Much of the current German-bashing is wild and unfair. But there is one respect in which Germany does bear responsibility for the current crisis. Germany was in the forefront of the countries pushing for the creation of the euro. And yet it is increasingly apparent that creating a single currency, without a single nation behind it, is at the root of the current crisis.
When Chancellor Merkel talks of the need for “political union” in Europe as the long-term solution to the current crisis, she is acknowledging this design flaw. But political union must involve deep losses of national sovereignty. And the current crisis shows that Greeks, Germans and Italians do have one important thing in common – a deep aversion to ceding control of their national budgets.
The result is that the euro is in a dangerous and unstable position. The actions that are being urged on Germany are unreasonable. But Germany’s own solution – structural reform now, political union later – is unworkable.
Amid all these dangers, German officials remain outwardly calm. They shrug off the insults, while continuing to pledge financial aid to southern Europe and to make the case for supply-side reforms as the only long-term solution to the woes of the European periphery.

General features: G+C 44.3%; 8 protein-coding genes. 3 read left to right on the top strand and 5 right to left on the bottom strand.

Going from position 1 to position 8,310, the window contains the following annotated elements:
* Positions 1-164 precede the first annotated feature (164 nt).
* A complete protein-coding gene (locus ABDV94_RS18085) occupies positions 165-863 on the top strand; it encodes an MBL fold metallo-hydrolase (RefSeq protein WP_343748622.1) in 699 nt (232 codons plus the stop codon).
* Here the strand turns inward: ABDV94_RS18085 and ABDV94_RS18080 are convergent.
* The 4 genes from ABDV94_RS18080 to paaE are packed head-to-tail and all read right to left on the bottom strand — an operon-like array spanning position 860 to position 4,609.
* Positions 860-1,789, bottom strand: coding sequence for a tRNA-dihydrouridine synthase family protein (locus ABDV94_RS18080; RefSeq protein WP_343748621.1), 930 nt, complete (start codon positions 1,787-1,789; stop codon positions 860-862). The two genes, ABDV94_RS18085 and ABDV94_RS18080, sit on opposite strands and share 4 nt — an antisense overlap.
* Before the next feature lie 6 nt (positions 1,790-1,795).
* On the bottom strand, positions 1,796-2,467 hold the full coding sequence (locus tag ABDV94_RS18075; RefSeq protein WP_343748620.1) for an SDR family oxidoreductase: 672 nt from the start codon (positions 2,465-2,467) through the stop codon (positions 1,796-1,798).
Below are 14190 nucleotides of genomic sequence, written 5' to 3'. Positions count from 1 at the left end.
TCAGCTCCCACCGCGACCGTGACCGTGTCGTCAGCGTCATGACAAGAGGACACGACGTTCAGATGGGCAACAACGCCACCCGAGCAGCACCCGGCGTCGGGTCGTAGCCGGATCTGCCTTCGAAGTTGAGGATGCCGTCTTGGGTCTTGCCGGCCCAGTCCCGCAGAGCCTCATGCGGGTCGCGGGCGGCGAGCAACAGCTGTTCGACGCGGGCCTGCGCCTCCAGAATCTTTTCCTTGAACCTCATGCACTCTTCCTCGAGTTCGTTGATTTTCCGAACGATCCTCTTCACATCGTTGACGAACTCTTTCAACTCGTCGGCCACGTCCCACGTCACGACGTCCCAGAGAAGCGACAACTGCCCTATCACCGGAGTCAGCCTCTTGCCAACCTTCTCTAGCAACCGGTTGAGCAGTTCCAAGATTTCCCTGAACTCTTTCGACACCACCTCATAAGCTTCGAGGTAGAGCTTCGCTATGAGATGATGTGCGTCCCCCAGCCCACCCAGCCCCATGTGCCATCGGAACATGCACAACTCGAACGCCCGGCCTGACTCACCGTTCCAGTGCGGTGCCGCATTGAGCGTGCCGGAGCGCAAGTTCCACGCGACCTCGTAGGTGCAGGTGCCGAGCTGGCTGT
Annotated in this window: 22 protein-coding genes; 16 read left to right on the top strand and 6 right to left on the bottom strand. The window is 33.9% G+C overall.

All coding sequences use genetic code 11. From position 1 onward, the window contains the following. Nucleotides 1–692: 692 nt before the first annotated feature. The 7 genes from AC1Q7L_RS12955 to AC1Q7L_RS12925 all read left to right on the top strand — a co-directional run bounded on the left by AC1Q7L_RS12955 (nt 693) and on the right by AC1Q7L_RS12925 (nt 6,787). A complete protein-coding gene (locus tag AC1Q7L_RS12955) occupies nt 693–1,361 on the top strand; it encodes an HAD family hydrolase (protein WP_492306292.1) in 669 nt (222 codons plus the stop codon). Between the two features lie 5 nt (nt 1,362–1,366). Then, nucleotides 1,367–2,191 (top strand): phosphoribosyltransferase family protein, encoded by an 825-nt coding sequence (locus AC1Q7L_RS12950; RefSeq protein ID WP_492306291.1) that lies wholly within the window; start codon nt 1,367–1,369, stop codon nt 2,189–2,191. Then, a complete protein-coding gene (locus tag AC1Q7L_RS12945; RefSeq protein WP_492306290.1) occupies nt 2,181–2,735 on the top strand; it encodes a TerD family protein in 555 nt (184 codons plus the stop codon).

Behind the scenes, however, some of the brightest minds in the German government have a sense of deep foreboding. Twice in the past year I have found myself sitting next to different senior German officials at a dinner who have proceeded to tell me that the whole single currency was a terrible mistake. Speaking of the euro, one of my companions said: “It seems to me that we have invented a machine from hell that we cannot turn off.” The image was so bleak and Strangelovian that I laughed. But, I am afraid, it’s not really very funny.